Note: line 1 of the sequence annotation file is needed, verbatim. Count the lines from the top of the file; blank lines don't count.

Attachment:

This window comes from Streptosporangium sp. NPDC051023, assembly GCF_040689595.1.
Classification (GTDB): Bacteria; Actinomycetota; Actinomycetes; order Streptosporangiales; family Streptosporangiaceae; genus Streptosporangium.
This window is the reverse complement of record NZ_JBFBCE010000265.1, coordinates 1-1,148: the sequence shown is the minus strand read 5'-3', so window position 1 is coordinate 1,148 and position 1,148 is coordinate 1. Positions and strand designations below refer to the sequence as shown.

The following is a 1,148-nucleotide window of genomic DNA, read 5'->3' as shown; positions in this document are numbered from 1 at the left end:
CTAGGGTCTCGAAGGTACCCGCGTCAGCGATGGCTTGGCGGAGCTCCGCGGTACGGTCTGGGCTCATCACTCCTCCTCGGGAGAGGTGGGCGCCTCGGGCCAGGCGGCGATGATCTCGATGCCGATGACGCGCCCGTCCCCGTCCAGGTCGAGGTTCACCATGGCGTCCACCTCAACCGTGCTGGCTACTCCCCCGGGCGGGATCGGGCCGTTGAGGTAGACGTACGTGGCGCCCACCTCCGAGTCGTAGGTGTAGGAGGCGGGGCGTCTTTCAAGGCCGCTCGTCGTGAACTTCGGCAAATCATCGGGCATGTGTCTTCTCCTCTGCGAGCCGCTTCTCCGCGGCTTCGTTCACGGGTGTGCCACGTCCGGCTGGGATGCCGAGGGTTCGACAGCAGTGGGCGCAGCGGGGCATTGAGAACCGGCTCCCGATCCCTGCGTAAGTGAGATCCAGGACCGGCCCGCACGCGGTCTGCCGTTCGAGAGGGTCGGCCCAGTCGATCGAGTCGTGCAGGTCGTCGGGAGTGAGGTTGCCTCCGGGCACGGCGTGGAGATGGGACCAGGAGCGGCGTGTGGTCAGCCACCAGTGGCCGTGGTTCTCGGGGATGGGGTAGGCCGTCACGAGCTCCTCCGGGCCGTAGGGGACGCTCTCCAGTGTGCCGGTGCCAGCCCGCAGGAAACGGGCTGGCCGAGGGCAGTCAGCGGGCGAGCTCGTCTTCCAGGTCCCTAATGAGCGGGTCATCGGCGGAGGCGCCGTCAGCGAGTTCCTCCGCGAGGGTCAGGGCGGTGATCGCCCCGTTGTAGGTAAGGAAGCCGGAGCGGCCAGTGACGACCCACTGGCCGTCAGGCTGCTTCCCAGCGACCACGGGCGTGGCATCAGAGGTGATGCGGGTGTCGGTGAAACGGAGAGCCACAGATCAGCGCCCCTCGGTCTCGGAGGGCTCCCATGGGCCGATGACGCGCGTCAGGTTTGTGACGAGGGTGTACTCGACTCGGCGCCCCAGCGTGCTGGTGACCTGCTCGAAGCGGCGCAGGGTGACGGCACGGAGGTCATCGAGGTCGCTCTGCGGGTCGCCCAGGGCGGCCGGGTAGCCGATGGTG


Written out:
This window comes from Streptosporangium sp. NPDC051023, assembly GCF_040689595.1.